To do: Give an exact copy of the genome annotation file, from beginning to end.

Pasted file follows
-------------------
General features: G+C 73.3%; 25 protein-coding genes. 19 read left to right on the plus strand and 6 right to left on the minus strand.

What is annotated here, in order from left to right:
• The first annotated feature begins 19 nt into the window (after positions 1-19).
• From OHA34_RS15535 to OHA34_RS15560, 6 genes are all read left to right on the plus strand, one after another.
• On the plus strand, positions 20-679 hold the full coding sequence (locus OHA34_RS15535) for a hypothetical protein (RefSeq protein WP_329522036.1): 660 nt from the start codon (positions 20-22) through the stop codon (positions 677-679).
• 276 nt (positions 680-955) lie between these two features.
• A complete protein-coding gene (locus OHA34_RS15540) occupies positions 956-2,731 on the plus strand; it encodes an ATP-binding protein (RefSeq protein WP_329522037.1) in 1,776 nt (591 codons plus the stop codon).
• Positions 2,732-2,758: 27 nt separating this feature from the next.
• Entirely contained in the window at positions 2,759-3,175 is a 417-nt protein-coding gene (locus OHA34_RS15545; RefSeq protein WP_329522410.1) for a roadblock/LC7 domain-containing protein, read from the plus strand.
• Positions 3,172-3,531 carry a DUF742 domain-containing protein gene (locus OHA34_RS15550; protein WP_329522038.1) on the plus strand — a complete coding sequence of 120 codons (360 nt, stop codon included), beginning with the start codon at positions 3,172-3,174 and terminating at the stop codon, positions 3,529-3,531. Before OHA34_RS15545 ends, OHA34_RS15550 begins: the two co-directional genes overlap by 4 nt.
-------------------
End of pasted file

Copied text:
General features: G+C 73.3%; 25 protein-coding genes. 19 read left to right on the plus strand and 6 right to left on the minus strand.

What is annotated here, in order from left to right:
• The first annotated feature begins 19 nt into the window (after positions 1-19).
• From OHA34_RS15535 to OHA34_RS15560, 6 genes are all read left to right on the plus strand, one after another.
• On the plus strand, positions 20-679 hold the full coding sequence (locus OHA34_RS15535) for a hypothetical protein (RefSeq protein WP_329522036.1): 660 nt from the start codon (positions 20-22) through the stop codon (positions 677-679).
• 276 nt (positions 680-955) lie between these two features.
• A complete protein-coding gene (locus OHA34_RS15540) occupies positions 956-2,731 on the plus strand; it encodes an ATP-binding protein (RefSeq protein WP_329522037.1) in 1,776 nt (591 codons plus the stop codon).
• Positions 2,732-2,758: 27 nt separating this feature from the next.
• Entirely contained in the window at positions 2,759-3,175 is a 417-nt protein-coding gene (locus OHA34_RS15545; RefSeq protein WP_329522410.1) for a roadblock/LC7 domain-containing protein, read from the plus strand.
• Positions 3,172-3,531 carry a DUF742 domain-containing protein gene (locus OHA34_RS15550; protein WP_329522038.1) on the plus strand — a complete coding sequence of 120 codons (360 nt, stop codon included), beginning with the start codon at positions 3,172-3,174 and terminating at the stop codon, positions 3,529-3,531. Before OHA34_RS15545 ends, OHA34_RS15550 begins: the two co-directional genes overlap by 4 nt.